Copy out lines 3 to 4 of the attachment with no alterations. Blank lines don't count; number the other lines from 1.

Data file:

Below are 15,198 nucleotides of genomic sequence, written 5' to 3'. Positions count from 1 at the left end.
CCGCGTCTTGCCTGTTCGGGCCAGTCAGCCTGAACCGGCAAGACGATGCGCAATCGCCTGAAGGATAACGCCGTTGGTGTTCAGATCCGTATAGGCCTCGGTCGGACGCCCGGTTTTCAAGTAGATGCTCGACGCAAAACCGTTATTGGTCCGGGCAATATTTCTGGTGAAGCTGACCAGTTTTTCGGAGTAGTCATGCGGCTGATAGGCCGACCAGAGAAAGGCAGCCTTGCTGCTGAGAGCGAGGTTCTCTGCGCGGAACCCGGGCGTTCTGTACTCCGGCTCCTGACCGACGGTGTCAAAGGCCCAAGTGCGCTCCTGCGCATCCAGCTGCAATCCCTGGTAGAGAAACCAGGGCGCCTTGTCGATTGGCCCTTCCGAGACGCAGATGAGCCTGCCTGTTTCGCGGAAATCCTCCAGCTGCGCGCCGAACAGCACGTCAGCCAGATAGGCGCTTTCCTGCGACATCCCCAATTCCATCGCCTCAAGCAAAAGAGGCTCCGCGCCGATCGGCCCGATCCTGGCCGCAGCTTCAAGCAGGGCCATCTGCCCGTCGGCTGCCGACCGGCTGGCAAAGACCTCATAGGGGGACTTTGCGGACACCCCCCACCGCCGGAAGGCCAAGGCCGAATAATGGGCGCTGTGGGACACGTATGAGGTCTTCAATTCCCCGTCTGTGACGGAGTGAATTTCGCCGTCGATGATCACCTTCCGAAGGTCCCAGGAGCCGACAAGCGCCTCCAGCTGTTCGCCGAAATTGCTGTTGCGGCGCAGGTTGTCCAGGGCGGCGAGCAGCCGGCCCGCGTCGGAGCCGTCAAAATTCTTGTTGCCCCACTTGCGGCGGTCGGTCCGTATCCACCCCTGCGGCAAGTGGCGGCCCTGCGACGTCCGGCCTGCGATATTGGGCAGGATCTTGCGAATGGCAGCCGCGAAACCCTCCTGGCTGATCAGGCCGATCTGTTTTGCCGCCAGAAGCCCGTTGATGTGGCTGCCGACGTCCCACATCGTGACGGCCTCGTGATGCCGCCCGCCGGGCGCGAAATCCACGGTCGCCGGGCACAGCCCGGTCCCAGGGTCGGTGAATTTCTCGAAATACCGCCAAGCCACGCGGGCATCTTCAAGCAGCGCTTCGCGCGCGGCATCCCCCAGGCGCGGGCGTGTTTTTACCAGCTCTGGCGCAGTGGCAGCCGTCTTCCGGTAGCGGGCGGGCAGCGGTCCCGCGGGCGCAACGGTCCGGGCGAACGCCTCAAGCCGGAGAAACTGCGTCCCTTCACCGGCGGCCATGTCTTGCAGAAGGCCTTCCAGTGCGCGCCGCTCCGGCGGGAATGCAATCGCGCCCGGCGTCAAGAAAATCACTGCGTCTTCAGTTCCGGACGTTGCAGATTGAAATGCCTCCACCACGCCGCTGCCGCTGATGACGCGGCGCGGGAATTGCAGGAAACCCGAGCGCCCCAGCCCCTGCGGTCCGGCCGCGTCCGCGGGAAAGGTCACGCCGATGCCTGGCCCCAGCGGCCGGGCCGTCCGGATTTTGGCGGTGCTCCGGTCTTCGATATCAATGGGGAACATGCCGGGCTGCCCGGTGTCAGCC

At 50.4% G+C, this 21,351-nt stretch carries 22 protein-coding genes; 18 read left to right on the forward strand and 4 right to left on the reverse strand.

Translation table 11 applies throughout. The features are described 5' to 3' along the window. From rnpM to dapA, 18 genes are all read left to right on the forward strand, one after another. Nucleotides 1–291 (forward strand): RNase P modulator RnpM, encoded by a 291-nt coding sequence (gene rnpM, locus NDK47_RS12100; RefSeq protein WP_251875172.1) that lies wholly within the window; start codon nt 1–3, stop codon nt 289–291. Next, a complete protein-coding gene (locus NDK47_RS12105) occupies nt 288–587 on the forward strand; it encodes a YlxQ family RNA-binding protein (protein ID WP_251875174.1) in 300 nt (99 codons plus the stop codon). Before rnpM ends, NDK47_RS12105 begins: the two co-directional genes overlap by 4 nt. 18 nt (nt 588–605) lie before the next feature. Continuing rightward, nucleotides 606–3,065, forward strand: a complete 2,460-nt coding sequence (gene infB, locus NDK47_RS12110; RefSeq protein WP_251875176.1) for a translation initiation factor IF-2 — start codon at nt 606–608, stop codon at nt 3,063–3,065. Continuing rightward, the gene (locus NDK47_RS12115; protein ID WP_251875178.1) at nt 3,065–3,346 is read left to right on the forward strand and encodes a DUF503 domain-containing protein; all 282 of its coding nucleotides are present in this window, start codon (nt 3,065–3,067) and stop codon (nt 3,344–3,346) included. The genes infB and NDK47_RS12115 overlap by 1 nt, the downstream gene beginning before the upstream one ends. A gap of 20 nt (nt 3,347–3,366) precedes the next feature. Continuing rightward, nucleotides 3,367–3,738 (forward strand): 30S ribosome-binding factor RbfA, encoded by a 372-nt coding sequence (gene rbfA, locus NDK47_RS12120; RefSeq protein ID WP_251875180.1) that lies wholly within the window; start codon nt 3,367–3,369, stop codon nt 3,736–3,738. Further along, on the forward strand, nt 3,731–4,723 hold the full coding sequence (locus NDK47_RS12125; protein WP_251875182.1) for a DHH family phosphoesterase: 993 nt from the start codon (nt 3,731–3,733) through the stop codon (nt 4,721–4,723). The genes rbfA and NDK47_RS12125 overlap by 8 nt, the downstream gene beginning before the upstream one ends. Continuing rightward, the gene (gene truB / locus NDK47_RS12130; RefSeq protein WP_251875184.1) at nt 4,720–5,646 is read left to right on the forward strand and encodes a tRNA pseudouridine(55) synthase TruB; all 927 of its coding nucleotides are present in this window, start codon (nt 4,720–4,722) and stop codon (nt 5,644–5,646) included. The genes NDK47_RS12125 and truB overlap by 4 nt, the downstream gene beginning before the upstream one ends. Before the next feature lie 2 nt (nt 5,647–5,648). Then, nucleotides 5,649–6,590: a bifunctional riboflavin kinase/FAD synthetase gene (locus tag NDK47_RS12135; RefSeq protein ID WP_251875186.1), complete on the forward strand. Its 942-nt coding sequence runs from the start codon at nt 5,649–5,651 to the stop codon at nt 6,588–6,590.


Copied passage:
At 50.4% G+C, this 21,351-nt stretch carries 22 protein-coding genes; 18 read left to right on the forward strand and 4 right to left on the reverse strand.

Translation table 11 applies throughout. The features are described 5' to 3' along the window. From rnpM to dapA, 18 genes are all read left to right on the forward strand, one after another. Nucleotides 1–291 (forward strand): RNase P modulator RnpM, encoded by a 291-nt coding sequence (gene rnpM, locus NDK47_RS12100; RefSeq protein WP_251875172.1) that lies wholly within the window; start codon nt 1–3, stop codon nt 289–291. Next, a complete protein-coding gene (locus NDK47_RS12105) occupies nt 288–587 on the forward strand; it encodes a YlxQ family RNA-binding protein (protein ID WP_251875174.1) in 300 nt (99 codons plus the stop codon). Before rnpM ends, NDK47_RS12105 begins: the two co-directional genes overlap by 4 nt. 18 nt (nt 588–605) lie before the next feature. Continuing rightward, nucleotides 606–3,065, forward strand: a complete 2,460-nt coding sequence (gene infB, locus NDK47_RS12110; RefSeq protein WP_251875176.1) for a translation initiation factor IF-2 — start codon at nt 606–608, stop codon at nt 3,063–3,065. Continuing rightward, the gene (locus NDK47_RS12115; protein ID WP_251875178.1) at nt 3,065–3,346 is read left to right on the forward strand and encodes a DUF503 domain-containing protein; all 282 of its coding nucleotides are present in this window, start codon (nt 3,065–3,067) and stop codon (nt 3,344–3,346) included. The genes infB and NDK47_RS12115 overlap by 1 nt, the downstream gene beginning before the upstream one ends. A gap of 20 nt (nt 3,347–3,366) precedes the next feature. Continuing rightward, nucleotides 3,367–3,738 (forward strand): 30S ribosome-binding factor RbfA, encoded by a 372-nt coding sequence (gene rbfA, locus NDK47_RS12120; RefSeq protein ID WP_251875180.1) that lies wholly within the window; start codon nt 3,367–3,369, stop codon nt 3,736–3,738. Further along, on the forward strand, nt 3,731–4,723 hold the full coding sequence (locus NDK47_RS12125; protein WP_251875182.1) for a DHH family phosphoesterase: 993 nt from the start codon (nt 3,731–3,733) through the stop codon (nt 4,721–4,723). The genes rbfA and NDK47_RS12125 overlap by 8 nt, the downstream gene beginning before the upstream one ends. Continuing rightward, the gene (gene truB / locus NDK47_RS12130; RefSeq protein WP_251875184.1) at nt 4,720–5,646 is read left to right on the forward strand and encodes a tRNA pseudouridine(55) synthase TruB; all 927 of its coding nucleotides are present in this window, start codon (nt 4,720–4,722) and stop codon (nt 5,644–5,646) included. The genes NDK47_RS12125 and truB overlap by 4 nt, the downstream gene beginning before the upstream one ends. Before the next feature lie 2 nt (nt 5,647–5,648). Then, nucleotides 5,649–6,590: a bifunctional riboflavin kinase/FAD synthetase gene (locus tag NDK47_RS12135; RefSeq protein ID WP_251875186.1), complete on the forward strand. Its 942-nt coding sequence runs from the start codon at nt 5,649–5,651 to the stop codon at nt 6,588–6,590.